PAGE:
After proposed legislation criminalizing the possession of assets of undeclared origin was blocked during the previous legislative session — despite the Ministry of Justice’s strong efforts to promote the bill — the ministry has now changed tack and is instead proposing legislation to criminalize non-declaration of the origin of assets for individuals charged with corruption.
But is this development the result of mature deliberation or is it a knee-jerk reaction?
A memorandum from the ministry states that in order to avoid an excessive expansion of the application of the count of possessing assets with an undeclared origin and political infighting based on individuals’ alleged possession of such assets, the scope of the proposed law is restricted to those under investigation for suspected corruption.
The memorandum also states that prosecutors will only be authorized to demand that a defendant declare the origin of their assets when there is an abnormal increase in these assets. If a defendant refuses to offer an explanation or if the explanation is proved to be false, they will be guilty of the proposed crime of not declaring the origin of their assets when charged with corruption.
This could result in a prison sentence of up to three years, or a fine of no more than the value of the assets for which the origin is undeclared, or both.
The restrictions on the scope of these regulations seem to imply that the purpose of criminalizing the possession of assets with an undeclared origin is not that they shall be used to issue a final verdict, but, rather, that they are intended to complement investigations into more serious corruption.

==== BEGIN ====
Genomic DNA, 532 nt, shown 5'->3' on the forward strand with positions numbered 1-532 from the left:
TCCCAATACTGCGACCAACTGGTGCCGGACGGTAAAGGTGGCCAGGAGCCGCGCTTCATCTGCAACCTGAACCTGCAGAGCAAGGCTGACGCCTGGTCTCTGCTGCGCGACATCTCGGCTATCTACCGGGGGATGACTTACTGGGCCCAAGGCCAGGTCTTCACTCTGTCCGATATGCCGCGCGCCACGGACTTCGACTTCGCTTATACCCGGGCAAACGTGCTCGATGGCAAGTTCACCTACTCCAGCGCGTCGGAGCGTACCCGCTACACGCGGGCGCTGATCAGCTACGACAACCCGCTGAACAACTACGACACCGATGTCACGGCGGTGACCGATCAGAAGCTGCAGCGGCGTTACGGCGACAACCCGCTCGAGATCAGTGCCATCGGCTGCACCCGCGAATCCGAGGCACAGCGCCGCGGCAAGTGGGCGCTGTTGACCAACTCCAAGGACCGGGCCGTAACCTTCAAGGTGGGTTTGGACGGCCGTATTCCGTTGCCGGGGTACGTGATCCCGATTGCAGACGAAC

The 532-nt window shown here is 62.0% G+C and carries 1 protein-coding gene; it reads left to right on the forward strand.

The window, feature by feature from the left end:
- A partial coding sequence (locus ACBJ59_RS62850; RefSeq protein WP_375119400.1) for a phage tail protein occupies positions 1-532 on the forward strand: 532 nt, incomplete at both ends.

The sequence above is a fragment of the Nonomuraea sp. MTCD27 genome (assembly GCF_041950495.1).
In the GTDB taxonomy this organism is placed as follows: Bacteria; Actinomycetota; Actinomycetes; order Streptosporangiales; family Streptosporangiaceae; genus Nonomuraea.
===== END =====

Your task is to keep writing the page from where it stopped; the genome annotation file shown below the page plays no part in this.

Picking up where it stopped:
This seems to mean that restricting the scope of the law may help avoid an excessive expansion of the application of the count of possessing assets with an undeclared origin.
However, restricting the law to dealing with individuals suspected of the actions described in articles 4 to 6 of the Anti-Corruption Act (貪污治罪條例) leads to problems defining the term “suspect.” Because Taiwan has no clear legal definition of the terms “suspect” and “defendant,” prosecutors have leeway to define the terms as they see fit.
A prosecutor can thus request an explanation from a defendant as he or she sees fit, and if the defendant refuses to offer an explanation, he or she will be sentenced for possessing assets with an undeclared origin, completely nullifying a defendant’s right not to incriminate him or herself.
If a satisfactory explanation is provided and accepted by the prosecutor, then the assets concerned cannot enter into a corruption investigation. The question thus arises whether a law against non-declaration of the origin of one’s assets when charged with corruption instead becomes a means of escaping corruption charges.
This can in any case be decided at will by the prosecutor, without any restrictions or counterbalancing measures. Not only will the avowed original intent of the proposed law not be met, the law also risks being abused by people with ulterior motives.
Wu Ching-chin is an assistant professor in the Department of Financial and Economic Law at Alethia University.TRANSLATED BY PERRY SVENSSON